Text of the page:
Leg-In-Boot Square – Vancouver, British Columbia - Atlas Obscura

Leg-In-Boot Square

This mundane shopping plaza is named after a gruesome piece of flotsam. 


Looking about as innocuous as can be, Leg-In-Boot Square in Vancouver, British Columbia gets its name from a century old mystery that the police at the time dealt with in the laziest and likely the most disgusting way possible. 

As the story goes, in 1887 a full half of a human leg washed up on the shores of nearby False Creek, still wearing its boot. Baffled by the severed extremity, the constables seemingly decided that rather than pounding the pavement trying to find its owner, they would simply spear the leg on a pike and leave it outside the precinct office in case the owner came looking for it. Unsurprisingly, the lost leg was never claimed and after two weeks was assumedly thrown out or simply given to a stray dog in keeping with the police’s disinterest in expending any man hours on the project.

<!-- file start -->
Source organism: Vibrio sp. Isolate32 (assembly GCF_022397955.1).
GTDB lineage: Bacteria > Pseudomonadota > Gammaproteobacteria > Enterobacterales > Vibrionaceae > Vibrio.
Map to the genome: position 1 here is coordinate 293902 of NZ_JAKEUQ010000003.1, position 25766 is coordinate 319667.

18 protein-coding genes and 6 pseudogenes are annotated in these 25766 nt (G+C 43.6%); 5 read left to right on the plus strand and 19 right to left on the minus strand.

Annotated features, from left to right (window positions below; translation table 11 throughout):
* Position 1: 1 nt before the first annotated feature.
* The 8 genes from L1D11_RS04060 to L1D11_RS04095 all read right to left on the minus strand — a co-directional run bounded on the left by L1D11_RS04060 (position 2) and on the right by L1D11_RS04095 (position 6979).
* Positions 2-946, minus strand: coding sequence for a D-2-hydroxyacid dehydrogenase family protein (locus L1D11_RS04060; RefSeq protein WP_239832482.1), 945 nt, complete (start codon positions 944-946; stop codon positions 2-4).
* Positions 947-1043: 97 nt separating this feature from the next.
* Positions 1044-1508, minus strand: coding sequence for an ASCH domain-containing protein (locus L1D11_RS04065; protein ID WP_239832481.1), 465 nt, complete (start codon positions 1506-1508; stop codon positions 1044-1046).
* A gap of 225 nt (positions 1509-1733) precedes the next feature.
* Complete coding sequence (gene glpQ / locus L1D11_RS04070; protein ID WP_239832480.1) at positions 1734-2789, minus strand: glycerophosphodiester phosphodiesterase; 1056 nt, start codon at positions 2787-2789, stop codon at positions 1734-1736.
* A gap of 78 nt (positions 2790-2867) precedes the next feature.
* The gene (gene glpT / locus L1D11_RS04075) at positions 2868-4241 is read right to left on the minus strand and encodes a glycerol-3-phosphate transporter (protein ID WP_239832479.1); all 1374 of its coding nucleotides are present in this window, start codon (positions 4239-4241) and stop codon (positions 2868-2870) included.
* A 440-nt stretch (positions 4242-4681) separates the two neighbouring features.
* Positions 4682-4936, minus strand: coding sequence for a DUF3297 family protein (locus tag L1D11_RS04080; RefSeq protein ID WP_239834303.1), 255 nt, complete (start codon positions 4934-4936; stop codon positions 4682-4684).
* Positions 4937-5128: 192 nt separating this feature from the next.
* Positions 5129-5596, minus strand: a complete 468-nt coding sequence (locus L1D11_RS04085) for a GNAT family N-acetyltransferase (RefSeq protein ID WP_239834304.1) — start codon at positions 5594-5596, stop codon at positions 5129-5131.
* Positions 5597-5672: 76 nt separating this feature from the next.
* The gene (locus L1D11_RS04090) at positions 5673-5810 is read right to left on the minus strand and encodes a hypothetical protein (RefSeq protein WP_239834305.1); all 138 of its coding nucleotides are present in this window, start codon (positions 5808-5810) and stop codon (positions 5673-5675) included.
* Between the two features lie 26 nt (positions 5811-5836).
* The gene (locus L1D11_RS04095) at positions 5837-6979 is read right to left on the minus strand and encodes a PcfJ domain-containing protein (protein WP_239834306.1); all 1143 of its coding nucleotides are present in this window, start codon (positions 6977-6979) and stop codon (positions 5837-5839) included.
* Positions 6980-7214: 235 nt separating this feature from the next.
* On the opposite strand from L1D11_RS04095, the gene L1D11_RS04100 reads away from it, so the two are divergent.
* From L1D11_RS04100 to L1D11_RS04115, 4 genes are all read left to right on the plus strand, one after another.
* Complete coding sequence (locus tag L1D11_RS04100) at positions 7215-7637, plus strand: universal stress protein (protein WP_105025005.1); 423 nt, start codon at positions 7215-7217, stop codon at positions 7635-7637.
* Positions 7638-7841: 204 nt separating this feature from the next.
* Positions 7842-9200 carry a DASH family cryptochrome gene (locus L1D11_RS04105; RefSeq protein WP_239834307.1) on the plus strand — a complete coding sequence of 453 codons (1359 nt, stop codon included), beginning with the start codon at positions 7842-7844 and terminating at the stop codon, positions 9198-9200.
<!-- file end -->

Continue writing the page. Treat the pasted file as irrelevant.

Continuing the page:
The police station that once sat in the area is long since gone, and now the spot where the washed-up appendage once sat like a meaty flag is now a cobbled shopping plaza, with a giant musical anvil as a sculptural centerpiece. The leg itself remains unclaimed. 

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